IIRC, the 06 has a high torque mode that you get to by holding the power switch for a bit. The light will then turn from green to amber. And supposedly it gives higher torque then, but that does not seem to be what people observe, so may be just Makita marketing.
amazon was 340 for saw and two 5ah batteries and the charger.
at Home Depot two 5ah batteries are 160 and the charger is 103 so I used that split for some rough math.
340 - 160 - 103 = 77
It wasn't that great of a deal, but it was better buy in it with the batteries than as tool only. They also had some tools where you get and extra 2 batteries (4 in total) but the 06 was not included in those deals.
well, HD does its thing, but I have often seen new Makita brand 18V chargers online for somewhere between $20 and $30. Batteries also are likely cheaper online than HD. But no matter, around $350 sounds like a good value for that saw and kit if you are not already in the Makita system. I like the saw -well on paper and vid at least, since I have not used it myself-.
But back to the main question, and not to fixate on the 06, I do wonder how long the 18V is going to remain a good option, though. I would think we are likely to move on to higher voltages as batteries get better. Except that the higher voltage batteries are all over the place right now with no standardization in sight.
So, what I'd want to know about is how long the batteries will be available for any cordless tool -like a saw- that I buy today. And, of course, I don't know that. But I do know that I am runnning a 30 year old gas saw, with plenty of parts available today. I also know I don't have any 30 years old cordless tool with batteries still usable or purchasable, though. Now admittedly, I guess many people are not working on a 30 years horizon and are fine with chucking a tool after 5 years and getting a new one, so they may not care.
Either way, we should count our blessings in the US, price wise. I have often seen Makita and Dewalt tools sold in Europe at prices that would send most of us into shock-induced coma...
Good point & question.
I am still using my Dewalt 18 Volt tools from 2004... but they are near end of life as they are not brushless.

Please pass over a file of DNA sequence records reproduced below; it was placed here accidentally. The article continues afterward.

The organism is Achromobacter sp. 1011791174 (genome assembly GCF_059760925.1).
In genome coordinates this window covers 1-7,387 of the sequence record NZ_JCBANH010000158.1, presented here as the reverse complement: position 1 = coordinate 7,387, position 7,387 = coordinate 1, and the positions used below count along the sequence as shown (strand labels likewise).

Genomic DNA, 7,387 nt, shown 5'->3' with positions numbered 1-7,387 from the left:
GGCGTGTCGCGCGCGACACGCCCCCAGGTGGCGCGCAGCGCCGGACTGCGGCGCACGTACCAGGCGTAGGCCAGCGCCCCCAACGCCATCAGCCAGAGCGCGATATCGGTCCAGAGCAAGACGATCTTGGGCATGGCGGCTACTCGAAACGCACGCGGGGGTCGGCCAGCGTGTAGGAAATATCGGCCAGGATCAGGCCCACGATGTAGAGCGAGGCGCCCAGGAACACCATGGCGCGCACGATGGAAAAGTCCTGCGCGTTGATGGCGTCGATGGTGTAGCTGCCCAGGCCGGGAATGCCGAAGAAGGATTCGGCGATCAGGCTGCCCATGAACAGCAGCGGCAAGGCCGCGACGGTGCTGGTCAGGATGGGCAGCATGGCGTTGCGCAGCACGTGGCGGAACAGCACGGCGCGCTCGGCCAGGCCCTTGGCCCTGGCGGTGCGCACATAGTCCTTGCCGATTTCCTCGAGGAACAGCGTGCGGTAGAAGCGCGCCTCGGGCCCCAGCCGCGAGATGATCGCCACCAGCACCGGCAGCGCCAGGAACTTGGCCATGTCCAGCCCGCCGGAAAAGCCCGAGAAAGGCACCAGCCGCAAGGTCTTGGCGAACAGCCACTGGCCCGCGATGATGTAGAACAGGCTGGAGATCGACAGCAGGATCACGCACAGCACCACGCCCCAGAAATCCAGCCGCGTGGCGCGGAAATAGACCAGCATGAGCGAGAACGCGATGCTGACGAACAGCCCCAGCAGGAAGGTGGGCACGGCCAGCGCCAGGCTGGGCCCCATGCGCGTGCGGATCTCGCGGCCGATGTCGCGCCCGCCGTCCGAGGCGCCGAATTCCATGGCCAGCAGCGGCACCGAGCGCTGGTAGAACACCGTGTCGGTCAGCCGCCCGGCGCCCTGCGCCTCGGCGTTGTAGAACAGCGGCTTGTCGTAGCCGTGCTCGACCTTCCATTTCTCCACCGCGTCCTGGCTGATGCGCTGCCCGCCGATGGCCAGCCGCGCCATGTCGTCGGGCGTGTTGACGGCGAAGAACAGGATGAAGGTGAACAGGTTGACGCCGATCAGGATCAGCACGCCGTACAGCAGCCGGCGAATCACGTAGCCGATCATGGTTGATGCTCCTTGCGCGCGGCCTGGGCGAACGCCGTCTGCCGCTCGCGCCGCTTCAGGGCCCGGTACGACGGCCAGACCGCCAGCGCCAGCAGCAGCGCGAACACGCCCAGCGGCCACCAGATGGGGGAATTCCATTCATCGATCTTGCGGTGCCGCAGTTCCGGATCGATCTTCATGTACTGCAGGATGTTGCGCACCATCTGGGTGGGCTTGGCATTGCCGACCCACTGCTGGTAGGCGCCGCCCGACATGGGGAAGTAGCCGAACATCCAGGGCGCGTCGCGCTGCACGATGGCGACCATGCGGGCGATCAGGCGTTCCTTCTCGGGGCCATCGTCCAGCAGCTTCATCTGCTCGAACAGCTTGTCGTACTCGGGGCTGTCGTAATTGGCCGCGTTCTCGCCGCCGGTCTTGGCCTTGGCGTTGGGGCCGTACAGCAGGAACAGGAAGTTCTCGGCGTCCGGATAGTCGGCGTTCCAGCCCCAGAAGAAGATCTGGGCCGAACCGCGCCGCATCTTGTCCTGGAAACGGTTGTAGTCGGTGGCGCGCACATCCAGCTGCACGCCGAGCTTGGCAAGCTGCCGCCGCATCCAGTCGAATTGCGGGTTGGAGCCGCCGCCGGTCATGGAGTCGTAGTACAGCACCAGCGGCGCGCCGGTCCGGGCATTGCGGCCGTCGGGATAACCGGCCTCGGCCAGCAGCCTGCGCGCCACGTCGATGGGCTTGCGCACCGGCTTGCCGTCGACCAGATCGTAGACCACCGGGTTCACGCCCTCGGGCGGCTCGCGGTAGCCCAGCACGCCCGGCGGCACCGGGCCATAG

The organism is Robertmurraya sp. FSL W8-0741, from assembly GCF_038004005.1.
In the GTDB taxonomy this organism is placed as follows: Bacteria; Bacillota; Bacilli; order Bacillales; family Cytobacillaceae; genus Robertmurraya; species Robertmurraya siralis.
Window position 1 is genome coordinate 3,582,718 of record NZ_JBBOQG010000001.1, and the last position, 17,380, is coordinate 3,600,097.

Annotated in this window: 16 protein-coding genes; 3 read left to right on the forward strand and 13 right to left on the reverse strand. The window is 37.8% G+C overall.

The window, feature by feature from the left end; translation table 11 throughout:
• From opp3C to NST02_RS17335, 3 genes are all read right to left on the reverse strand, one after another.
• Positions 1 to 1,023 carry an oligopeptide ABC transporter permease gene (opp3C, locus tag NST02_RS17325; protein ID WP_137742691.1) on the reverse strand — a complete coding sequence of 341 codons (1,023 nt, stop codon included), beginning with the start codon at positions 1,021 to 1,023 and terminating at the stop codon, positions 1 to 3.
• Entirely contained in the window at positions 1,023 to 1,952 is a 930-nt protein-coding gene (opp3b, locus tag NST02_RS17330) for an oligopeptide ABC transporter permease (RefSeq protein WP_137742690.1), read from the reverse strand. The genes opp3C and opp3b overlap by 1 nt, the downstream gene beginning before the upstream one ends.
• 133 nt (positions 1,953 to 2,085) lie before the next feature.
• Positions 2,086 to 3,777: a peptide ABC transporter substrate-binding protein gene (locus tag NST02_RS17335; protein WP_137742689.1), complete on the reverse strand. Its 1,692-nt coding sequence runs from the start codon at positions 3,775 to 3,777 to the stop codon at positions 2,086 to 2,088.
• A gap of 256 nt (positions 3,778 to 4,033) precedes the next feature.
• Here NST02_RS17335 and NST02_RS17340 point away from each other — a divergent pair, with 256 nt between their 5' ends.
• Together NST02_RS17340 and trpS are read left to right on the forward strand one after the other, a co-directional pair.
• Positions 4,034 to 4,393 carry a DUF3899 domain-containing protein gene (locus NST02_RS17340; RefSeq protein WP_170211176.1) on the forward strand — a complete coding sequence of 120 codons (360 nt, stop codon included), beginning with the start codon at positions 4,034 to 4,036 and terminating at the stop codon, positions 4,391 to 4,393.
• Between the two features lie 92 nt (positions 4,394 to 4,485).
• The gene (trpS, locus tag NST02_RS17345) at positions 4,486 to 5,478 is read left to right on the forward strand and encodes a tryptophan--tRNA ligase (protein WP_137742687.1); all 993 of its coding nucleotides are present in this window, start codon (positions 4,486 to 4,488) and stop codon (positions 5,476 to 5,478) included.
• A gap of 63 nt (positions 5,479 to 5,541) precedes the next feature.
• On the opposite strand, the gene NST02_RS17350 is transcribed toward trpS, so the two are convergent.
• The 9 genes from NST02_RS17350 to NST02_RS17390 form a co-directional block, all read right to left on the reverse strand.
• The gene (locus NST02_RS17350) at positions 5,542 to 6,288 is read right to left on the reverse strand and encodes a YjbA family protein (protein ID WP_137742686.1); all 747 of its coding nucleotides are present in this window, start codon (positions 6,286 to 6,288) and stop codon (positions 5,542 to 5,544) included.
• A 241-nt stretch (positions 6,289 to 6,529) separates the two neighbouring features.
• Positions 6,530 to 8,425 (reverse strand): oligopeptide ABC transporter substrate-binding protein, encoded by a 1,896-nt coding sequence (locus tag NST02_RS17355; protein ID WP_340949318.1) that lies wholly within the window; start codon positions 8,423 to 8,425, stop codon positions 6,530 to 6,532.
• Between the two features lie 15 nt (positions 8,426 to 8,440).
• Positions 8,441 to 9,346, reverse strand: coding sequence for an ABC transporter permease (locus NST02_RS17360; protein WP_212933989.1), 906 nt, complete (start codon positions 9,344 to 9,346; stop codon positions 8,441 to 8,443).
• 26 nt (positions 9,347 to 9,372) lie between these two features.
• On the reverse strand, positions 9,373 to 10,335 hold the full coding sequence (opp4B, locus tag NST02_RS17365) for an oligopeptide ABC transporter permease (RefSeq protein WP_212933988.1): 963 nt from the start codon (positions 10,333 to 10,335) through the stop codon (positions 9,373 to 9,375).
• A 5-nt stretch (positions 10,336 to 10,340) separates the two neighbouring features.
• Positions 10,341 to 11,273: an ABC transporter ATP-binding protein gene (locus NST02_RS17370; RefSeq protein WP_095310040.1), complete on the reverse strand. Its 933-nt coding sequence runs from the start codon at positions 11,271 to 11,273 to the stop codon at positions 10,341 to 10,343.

I'll be using this small saw and they have a weed wacker which I plan to get. At least Makita has been doubling up their 18 Volt batteries instead of coming out with new battery variations which the other manufactures have been doing. Another reason I went with Makita.
As for cutting up the remainder of that tree... my Stile gas saw is what I'll be using.
I have the Makita XCU03PT1, and have found it to be perfect for my needs. Had a Stihl 026, but I do not use a chainsaw often enough for it not to be a problem when I do need to use it. Hard start, not running right, etc.
Anyway, the Makita is lighter, well balanced, and cuts well. Got to let it work, you cannot lay into it or it will stall. It will cut its full bar length (14"). The 5Ahr batteries do deplete fast, but that is why the kit includes four I guess. I carry it when we go camping, or out on the trails.
I've been carrying a Makita cordless chainsaw in the truck for longer trips and it is great for incidental downed trees and preparing firewood. Shares batteries with a cordless impact wrench... It has proved very useful.
here is another take on this. Interesting. I suppose one can debate if it's a valid comparison. And of course it's not about just a couple of quick cuts on the trail. But it does address a bit the issue of batteries which has been on my mind as far as the bigger picture with the large cordless tools.
Great video. Clearly demonstrates the great value of having an electric along on an offroad/camping excurison. Don't think many of us will need to cut as much as he was able to cut, or as such thick trees, to produce an adequate amount of firewood or clear a tree or three across a road.
yes, but it also reinforces the notion that you need some seriously big batteries to get much done with an electric saw. It is probably a misconception to think that a little 2Ah 18V battery will do very much for you. Which in turn would mean big bucks for batteries. Then again, if you have a big shop system already, that may not be so outlandish.
Fortunately all the modern ones do come with large batteries so it isn’t an issue. I am amazed at the amount of work I get out of mine, and since I have 2 batteries it really lasts a long time. In truth anything needing 2 batteries probably was a bigger job where the gas saw would have been the better tool. But one battery is more than enough to limb and buck a medium tree. I used one battery to fully limb a very large oak, then got the gas saw to buck up the 18” rounds. I could never see myself doing that much trail/camping work ever so the electric has been my goto and doing awesome
I use the Harbor Freight Bauer 20v with the 3.0 Ah battery and I have been very happy so far. This saw gets left in the rig or the RV at all times. The battery lasts a long time. I can't give an exact number and I'm sure that's online somewhere anyway. What I can tell you is it cut enough firewood for a three day weekend where two of the mornings I woke up to an inch of snow on the ground.
As far as safety there is no actual chain brake. It does require you to press a button to unlock the trigger to allow the saw to run and as soon as you release the trigger the chain stops.
My friend was so impressed with mine that he went to Harbor Freight to get his own but decided he wanted the larger Lynxx one instead. So far he has also been very happy.